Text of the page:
Rights

J&K Industrialist Who Received National Award From Vajpayee in Detention Since August 5

Shakeel Qalander was a member of several panels and industry bodies in J&K. For the past six months, he is in jail.

Srinagar: Early on August 5 last year, before the announcement of the scrapping of Jammu and Kashmir’s special status, Kashmir police personnel climbed the wall of Shakeel Qalander’s residence in Srinagar’s Kanitar area.

They barged into his house. They were there to take him away.

On that night, the 58-year-old industrialist and noted civil society member was taken to Srinagar’s Central Jail where he continues to be in detention to this day.

According to his family, they were told by the local police that he’ll be taken to SKICC, which has been functioning as a detention centre for political prisoners since August 5, and kept there under “preventive detention” for a few days.

However, Qalander was instead shifted to Srinagar’s Central Jail.

“I have been given to understand that you and your associates are about to organise processions and such meetings which are likely to deteriorate the law and order situation,” read a magistrate’s order against Qalander who was detained under Section 107/151, which cite preventive measures, according to a report in The Hindu.

“Nobody had even imagined that they will detain respected citizens and civil society members like my father for such a long period and that too under sections that were even not even remotely connected to their activities,” said Qalander’s son, Ahtisham, an IIT Roorkee graduate, who has had to move back from Delhi to be with his family in Srinagar.

“In the past six months, we have been going from pillar to post and have approached the local administration and police officials to urge them to release him but they have not done anything to release him yet,” said Ahtisham, adding that the family didn’t want to move court at this time.

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“It was a policy decision by the government to continue his detention. Otherwise there was no threat from him. Police officials also failed to tell us what this threat was,” he said.

Qalander ran a well-known interior decorating and furnishing business. He was the former president of the Federation of Chamber of Industries Kashmir (FCIK). As a member of civil society group Kashmir Centre for Social and Developmental Studies (KCSDS), he would often speak at public functions organised by various other civil society groups on economic and social issues. He would also participate in debates on television and radio programmes. He wrote columns on J&K’s economy and industries for local newspapers as well.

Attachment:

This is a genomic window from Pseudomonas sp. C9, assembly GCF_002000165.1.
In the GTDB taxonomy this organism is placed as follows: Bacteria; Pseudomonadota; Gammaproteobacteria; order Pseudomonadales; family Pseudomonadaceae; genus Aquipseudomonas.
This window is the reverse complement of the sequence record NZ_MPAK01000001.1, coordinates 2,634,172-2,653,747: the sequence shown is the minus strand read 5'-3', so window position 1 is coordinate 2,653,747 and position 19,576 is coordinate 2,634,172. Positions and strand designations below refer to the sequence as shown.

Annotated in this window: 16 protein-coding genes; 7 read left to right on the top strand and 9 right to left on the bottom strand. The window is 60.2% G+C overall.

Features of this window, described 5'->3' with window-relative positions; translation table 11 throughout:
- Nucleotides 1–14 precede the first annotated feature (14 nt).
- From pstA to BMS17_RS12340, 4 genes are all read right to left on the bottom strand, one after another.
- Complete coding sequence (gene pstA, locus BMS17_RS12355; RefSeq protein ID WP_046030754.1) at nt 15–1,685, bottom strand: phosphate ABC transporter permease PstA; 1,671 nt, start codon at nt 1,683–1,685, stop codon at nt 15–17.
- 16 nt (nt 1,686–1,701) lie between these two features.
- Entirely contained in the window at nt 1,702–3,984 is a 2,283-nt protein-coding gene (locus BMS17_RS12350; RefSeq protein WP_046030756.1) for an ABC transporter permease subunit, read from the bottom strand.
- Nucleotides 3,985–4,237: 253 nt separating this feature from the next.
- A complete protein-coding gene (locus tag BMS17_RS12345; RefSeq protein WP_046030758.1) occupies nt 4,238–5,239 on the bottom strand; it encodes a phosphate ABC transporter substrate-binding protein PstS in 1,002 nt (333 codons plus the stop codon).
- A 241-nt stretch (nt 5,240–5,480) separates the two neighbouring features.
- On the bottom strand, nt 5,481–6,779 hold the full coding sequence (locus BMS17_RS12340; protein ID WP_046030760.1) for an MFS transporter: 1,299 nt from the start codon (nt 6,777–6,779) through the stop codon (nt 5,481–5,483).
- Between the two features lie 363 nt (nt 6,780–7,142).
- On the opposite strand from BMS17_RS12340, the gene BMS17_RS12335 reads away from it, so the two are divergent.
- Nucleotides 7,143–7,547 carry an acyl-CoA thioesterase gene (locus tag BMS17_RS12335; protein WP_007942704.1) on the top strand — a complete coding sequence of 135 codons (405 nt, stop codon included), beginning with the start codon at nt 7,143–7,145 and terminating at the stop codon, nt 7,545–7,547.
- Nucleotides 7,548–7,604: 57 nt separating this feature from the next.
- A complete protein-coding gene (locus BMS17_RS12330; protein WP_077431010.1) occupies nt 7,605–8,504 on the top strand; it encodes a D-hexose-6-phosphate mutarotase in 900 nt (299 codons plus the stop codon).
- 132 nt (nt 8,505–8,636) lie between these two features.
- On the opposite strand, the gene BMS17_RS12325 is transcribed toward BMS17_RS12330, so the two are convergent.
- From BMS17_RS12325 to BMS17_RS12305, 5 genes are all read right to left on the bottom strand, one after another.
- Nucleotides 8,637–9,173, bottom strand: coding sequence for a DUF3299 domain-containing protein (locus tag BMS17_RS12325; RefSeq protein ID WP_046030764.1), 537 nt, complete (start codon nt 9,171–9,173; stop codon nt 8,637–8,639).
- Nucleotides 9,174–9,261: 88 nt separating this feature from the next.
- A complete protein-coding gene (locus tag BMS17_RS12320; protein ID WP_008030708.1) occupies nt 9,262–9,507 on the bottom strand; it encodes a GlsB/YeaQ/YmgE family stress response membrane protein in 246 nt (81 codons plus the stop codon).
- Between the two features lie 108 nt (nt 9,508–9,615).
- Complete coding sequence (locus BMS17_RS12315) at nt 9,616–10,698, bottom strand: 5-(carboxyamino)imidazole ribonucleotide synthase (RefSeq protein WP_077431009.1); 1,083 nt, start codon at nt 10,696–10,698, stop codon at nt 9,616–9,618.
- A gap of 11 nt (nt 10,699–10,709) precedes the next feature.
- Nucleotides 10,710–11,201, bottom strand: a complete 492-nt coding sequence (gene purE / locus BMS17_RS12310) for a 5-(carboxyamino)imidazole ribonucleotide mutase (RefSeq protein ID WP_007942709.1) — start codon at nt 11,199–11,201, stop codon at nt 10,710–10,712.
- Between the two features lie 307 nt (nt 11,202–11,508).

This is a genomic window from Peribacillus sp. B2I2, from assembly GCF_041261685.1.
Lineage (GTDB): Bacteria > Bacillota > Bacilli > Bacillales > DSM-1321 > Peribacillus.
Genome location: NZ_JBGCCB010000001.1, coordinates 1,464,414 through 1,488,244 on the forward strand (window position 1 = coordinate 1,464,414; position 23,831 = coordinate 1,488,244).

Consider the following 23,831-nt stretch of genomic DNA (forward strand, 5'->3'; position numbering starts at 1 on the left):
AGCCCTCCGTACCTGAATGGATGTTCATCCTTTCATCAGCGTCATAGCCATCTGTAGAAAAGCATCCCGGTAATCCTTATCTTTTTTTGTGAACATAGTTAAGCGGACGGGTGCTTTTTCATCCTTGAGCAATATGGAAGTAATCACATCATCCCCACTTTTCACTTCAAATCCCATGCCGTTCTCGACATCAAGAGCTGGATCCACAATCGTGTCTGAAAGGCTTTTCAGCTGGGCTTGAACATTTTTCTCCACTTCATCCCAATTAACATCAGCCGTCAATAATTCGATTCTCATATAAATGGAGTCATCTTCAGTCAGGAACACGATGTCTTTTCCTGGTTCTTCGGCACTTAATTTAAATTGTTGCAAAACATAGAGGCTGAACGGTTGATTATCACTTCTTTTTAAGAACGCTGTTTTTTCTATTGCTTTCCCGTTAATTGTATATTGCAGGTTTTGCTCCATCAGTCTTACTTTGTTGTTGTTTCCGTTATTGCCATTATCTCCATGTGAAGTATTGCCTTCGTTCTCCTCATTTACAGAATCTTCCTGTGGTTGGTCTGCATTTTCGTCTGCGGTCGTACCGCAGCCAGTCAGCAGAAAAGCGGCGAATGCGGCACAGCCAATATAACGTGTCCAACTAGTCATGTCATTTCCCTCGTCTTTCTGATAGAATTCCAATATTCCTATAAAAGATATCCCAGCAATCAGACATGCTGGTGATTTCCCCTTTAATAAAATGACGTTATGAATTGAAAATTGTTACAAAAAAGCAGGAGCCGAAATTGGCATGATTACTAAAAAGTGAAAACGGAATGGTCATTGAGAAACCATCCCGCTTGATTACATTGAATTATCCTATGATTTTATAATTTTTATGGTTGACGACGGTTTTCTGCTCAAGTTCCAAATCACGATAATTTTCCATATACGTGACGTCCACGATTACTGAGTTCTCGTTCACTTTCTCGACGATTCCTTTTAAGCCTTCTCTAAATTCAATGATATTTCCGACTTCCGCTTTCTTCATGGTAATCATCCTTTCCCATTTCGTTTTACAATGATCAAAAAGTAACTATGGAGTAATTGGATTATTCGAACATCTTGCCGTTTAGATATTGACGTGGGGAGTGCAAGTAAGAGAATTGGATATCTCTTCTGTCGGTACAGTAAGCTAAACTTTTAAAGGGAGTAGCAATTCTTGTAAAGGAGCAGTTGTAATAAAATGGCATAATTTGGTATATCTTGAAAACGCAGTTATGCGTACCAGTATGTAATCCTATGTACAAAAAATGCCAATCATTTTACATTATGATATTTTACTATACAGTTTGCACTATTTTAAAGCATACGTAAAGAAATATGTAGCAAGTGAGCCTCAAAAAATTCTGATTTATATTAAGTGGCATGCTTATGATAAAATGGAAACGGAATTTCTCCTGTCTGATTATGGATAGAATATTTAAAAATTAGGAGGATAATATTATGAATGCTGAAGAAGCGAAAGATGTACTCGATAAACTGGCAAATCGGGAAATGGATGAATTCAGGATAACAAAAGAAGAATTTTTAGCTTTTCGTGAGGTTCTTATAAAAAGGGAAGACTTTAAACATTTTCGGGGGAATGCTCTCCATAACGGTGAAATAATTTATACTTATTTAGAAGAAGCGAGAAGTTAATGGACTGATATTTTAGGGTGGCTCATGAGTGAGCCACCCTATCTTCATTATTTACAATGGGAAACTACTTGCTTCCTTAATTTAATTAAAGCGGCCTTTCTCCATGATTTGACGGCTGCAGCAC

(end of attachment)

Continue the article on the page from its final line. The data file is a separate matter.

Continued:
“In 2000, my father was also given a national award by the then Prime Minister and BJP leader Atal Bihari Vajpayee for his achievements in small scale industry at a function held in New Delhi,” said Ahtisham.

Because of his efforts to promote entrepreneurship in the state, Ahtisham said his father’s name had been recommended by the then Prime Minister Manmohan Singh in 2010 and he was made a member of the committee headed by eminent economist C. Rangarajan which drafted several scholarship and entrepreneurship schemes for students and unemployed youth of Jammu and Kashmir.

Ahtisham said his father has been part of major commissions on economy and industries in Jammu and Kashmir from 2014. Qalander was also on the board of directors in State Financial Corporation (SFC) which he helped revive over the years.

As a respected and concerned civil society member and industrialist his interests were only restricted to the issues of economic and industrial growth in Jammu and Kashmir, Ahtisham said.

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“He was well read and well informed on economic and industrial issues because of which he was made member of various committees and his views were sought by the media,” he said. “All his opinions in public fora and media were based on facts and figures.”

Ahtisham said his father always worked towards the welfare of the local industries as president of FCIK. Meeting him in prison, he said, is humiliating and enforces the impression that they are “meeting a convicted criminal.”

“It is very difficult for my father to cope with his continued detention. He tells us that we should not be ashamed as he has done nothing wrong,” he said.

Majid Maqbool is a journalist and editor based in Srinagar.